So, in the spirit of “Not Invented Here,” I decided to write my own. :)

First was figuring out what the format looked like in the request. I found an article that showed just that. Not a very thorough article, but it got me started. Let me boil it down in terms that [at least I] understand.

  • Generate a “boundary.” A boundary is a unique string that serves as a delimiter between each of the form values you’ll be sending in your request. Usually these boundaries look something like
    ---------------------------7d01ecf406a6
    with a bunch of dashes and a unique value.
  • Set the request content type to multipart/form-data; boundary= and your boundary, like:
    multipart/form-data; boundary=---------------------------7d01ecf406a6
  • Any time you write a standard form value to the request stream, you’ll write:
    • Two dashes.
    • Your boundary.
    • One CRLF (\r\n).
    • A content-disposition header that tells the name of the form field you’ll be inserting. That looks like:
      Content-Disposition: form-data; name="yourformfieldname"
    • Two CRLFs.
    • The value of the form field - not URL encoded.
    • One CRLF.
  • Any time you write a fileto the request stream (for upload), you’ll write:
    • Two dashes.
    • Your boundary.
    • One CRLF (\r\n).
    • A content-disposition header that tells the name of the form field corresponding to the file and the name of the file. That looks like:
      Content-Disposition: form-data; name="yourformfieldname"; filename="somefile.jpg" 
    • One CRLF.
    • A content-type header that says what the MIME type of the file is. That looks like:
      Content-Type: image/jpg
    • Two CRLFs.
    • The entire contents of the file, byte for byte. It’s OK to include binary content here. Don’t base-64 encode it or anything, just stream it on in.
    • One CRLF.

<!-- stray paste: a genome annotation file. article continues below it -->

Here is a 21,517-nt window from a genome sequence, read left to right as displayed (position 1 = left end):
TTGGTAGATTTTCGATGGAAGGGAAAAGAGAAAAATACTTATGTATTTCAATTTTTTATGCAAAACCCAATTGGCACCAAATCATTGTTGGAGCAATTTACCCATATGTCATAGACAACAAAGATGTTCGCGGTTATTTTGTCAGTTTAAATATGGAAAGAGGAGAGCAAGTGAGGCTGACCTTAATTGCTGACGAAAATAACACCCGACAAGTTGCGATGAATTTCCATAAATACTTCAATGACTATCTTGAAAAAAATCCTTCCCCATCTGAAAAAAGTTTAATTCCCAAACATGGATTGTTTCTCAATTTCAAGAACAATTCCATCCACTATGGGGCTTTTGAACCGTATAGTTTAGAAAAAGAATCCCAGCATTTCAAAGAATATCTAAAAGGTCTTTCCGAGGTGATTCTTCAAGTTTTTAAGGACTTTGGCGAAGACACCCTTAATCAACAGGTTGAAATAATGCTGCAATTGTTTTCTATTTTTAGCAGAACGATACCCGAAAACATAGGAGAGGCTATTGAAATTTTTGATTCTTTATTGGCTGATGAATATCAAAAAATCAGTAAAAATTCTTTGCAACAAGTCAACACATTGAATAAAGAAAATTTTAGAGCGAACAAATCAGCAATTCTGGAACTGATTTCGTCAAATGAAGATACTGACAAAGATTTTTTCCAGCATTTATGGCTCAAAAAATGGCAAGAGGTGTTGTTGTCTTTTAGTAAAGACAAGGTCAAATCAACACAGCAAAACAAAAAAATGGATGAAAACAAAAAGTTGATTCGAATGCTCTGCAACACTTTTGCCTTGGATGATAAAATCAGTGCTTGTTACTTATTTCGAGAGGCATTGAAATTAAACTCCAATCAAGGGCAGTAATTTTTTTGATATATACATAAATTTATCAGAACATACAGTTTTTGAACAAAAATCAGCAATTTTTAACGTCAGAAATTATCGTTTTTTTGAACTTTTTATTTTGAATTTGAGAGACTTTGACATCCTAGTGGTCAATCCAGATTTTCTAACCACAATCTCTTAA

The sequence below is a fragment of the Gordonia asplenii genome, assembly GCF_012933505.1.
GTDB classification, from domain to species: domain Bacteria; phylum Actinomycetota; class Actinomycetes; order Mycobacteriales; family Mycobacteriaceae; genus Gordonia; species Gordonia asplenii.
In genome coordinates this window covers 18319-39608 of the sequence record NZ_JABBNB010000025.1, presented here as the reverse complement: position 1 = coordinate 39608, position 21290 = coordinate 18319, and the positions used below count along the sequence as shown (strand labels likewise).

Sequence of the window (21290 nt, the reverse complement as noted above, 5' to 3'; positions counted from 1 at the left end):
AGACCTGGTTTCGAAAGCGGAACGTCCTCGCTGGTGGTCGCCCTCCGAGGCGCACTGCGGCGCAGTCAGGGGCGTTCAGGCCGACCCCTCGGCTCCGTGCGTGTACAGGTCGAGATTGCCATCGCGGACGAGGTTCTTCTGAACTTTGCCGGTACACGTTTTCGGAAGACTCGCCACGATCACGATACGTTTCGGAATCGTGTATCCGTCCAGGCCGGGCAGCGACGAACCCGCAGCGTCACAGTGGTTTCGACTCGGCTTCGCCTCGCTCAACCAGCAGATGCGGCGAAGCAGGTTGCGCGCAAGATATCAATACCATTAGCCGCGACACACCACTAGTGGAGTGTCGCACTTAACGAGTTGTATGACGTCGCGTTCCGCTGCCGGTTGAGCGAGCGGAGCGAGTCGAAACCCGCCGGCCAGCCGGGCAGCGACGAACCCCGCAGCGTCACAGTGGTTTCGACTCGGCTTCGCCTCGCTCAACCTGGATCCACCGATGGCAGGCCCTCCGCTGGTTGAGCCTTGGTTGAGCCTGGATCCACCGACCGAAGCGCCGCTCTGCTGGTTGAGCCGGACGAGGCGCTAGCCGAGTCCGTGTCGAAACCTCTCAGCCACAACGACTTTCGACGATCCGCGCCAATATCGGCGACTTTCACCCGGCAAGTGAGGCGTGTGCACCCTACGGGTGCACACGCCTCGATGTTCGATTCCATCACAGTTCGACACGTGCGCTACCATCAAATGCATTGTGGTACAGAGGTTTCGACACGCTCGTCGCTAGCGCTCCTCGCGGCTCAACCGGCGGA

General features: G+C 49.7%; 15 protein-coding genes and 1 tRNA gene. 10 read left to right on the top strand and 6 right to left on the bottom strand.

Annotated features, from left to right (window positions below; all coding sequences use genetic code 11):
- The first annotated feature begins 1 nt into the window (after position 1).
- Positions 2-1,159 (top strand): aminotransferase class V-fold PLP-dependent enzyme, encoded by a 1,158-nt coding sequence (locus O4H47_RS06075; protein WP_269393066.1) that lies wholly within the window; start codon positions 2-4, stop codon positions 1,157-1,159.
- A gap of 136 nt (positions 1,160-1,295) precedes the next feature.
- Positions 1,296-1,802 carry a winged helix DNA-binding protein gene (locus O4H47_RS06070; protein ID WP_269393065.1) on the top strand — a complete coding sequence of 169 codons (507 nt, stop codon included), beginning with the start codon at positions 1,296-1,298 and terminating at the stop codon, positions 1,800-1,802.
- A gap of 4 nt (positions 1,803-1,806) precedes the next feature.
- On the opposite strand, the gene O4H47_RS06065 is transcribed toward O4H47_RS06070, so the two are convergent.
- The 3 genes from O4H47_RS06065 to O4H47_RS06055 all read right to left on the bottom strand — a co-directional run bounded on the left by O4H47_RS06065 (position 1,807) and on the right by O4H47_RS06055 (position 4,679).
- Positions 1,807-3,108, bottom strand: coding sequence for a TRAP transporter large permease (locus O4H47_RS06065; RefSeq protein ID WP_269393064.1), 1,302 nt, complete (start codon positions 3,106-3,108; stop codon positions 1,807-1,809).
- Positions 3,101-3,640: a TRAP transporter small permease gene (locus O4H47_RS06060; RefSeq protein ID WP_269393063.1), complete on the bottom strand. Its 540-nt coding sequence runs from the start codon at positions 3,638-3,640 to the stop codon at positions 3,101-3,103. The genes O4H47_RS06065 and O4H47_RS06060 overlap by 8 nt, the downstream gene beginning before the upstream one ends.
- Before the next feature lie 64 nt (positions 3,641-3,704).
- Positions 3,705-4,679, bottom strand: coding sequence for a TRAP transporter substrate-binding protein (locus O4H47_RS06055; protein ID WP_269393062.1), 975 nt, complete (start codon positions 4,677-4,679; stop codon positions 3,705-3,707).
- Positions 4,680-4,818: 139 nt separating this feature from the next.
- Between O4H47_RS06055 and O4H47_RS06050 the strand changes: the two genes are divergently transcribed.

• At the end of your request, after writing all of your fields and files to the request, you’ll write:
    • Two dashes.
    • Your boundary.
    • Two more dashes.

That’s how it works. The problem is that it’s not built-in to the HttpWebRequest class, so you have some manual work to do. Lucky for you, I’ve got some snippets that do a lot of heavy lifting.

First, here’s a method you can use to create the boundary:

/// <summary>
/// Creates a multipart/form-data boundary.
/// </summary>
/// <returns>
/// A dynamically generated form boundary for use in posting multipart/form-data requests.
/// </returns>
private static string CreateFormDataBoundary()
{
  return "---------------------------" + DateTime.Now.Ticks.ToString("x");
}

Next, here’s an extension method I wrote for generic dictionaries with string names and string values, sort of like you’d have if you were generating a querystring or a regular post request. This method takes the dictionary and writes the name/value pairs out to a supplied stream in the proper format.

using System;
using System.Collections.Generic;
using System.IO;
using System.Web;

namespace MultipartFormData
{
  /// <summary>
  /// Extension methods for generic dictionaries.
  /// </summary>
  public static class DictionaryExtensions
  {
    /// <summary>
    /// Template for a multipart/form-data item.
    /// </summary>
    public const string FormDataTemplate = "--{0}\r\nContent-Disposition: form-data; name=\"{1}\"\r\n\r\n{2}\r\n";

    /// <summary>
    /// Writes a dictionary to a stream as a multipart/form-data set.
    /// </summary>
    /// <param name="dictionary">The dictionary of form values to write to the stream.</param>
    /// <param name="stream">The stream to which the form data should be written.</param>
    /// <param name="mimeBoundary">The MIME multipart form boundary string.</param>
    /// <exception cref="System.ArgumentNullException">
    /// Thrown if <paramref name="stream" /> or <paramref name="mimeBoundary" /> is <see langword="null" />.
    /// </exception>
    /// <exception cref="System.ArgumentException">